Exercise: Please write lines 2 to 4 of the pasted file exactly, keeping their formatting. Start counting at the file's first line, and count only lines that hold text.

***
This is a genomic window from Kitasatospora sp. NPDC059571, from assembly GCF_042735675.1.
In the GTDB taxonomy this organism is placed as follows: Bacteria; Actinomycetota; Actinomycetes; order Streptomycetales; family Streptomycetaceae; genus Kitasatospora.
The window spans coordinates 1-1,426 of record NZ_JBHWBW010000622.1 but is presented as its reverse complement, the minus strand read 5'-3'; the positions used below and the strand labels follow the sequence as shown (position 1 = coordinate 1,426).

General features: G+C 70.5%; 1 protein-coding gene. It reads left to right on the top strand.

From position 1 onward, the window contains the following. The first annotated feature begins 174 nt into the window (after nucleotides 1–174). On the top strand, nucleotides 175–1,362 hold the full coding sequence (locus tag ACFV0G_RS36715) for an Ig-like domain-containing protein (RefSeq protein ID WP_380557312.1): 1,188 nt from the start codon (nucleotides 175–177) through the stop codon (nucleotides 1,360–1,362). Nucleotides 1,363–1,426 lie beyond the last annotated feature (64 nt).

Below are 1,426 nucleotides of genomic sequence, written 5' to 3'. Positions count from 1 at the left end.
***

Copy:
In the GTDB taxonomy this organism is placed as follows: Bacteria; Actinomycetota; Actinomycetes; order Streptomycetales; family Streptomycetaceae; genus Kitasatospora.
The window spans coordinates 1-1,426 of record NZ_JBHWBW010000622.1 but is presented as its reverse complement, the minus strand read 5'-3'; the positions used below and the strand labels follow the sequence as shown (position 1 = coordinate 1,426).

General features: G+C 70.5%; 1 protein-coding gene. It reads left to right on the top strand.